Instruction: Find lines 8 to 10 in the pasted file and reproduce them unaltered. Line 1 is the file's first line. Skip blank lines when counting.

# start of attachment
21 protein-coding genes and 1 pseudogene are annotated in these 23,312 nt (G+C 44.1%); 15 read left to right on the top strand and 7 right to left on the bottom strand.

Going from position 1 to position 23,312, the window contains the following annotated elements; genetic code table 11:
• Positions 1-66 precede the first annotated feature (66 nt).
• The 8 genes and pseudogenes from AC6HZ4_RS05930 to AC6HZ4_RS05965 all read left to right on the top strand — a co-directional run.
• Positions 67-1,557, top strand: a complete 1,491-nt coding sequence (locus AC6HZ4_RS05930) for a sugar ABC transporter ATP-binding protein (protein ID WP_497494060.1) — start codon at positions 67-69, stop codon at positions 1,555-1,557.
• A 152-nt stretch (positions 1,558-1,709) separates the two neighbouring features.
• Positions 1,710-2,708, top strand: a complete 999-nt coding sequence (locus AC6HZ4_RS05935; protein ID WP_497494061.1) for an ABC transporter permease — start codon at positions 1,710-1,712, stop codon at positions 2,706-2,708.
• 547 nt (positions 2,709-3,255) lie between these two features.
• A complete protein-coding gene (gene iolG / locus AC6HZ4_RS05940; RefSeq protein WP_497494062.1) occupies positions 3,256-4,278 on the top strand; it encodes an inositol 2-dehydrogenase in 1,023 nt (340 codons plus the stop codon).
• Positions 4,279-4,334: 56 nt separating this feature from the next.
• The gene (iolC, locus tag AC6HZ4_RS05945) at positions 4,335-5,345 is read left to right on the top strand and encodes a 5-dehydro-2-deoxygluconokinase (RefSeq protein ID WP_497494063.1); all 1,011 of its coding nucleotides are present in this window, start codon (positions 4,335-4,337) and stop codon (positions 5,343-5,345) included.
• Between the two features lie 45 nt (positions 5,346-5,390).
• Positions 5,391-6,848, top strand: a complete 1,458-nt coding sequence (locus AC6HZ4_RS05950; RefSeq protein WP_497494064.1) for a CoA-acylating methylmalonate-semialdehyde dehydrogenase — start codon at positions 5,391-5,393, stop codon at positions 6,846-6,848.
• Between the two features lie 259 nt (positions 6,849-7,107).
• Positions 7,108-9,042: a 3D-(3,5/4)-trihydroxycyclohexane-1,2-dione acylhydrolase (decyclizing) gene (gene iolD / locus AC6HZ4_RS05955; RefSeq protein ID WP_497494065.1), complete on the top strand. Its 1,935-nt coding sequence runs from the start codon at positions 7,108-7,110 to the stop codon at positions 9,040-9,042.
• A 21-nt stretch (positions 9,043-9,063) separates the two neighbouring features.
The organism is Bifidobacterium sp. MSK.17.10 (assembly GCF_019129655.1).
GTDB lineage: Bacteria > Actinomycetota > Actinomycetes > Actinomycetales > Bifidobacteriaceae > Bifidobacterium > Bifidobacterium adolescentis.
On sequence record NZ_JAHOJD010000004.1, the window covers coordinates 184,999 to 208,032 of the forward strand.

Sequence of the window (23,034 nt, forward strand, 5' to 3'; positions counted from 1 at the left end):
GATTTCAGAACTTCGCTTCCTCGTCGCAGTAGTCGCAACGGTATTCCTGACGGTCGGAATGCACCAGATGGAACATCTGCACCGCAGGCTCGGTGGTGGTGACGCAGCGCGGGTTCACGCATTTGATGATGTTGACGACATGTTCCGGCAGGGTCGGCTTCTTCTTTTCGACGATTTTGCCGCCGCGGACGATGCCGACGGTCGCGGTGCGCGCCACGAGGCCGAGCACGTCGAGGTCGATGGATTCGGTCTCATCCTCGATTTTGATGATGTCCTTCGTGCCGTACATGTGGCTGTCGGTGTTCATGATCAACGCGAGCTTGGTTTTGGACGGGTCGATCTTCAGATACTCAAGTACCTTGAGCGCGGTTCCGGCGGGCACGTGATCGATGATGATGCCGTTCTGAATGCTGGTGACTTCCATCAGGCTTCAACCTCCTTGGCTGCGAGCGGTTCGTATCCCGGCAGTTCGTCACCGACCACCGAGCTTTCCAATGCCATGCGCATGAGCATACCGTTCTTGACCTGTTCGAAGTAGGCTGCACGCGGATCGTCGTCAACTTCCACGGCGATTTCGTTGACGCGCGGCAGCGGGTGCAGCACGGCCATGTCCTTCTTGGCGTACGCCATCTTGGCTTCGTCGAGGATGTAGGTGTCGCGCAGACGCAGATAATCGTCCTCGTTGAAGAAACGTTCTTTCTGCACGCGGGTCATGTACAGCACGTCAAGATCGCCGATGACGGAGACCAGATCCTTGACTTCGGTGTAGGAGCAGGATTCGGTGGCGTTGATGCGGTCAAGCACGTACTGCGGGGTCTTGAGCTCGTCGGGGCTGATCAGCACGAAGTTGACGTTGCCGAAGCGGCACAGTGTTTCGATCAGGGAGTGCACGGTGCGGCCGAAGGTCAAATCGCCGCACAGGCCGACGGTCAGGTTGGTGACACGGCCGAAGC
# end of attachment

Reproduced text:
• 547 nt (positions 2,709-3,255) lie between these two features.
• A complete protein-coding gene (gene iolG / locus AC6HZ4_RS05940; RefSeq protein WP_497494062.1) occupies positions 3,256-4,278 on the top strand; it encodes an inositol 2-dehydrogenase in 1,023 nt (340 codons plus the stop codon).
• Positions 4,279-4,334: 56 nt separating this feature from the next.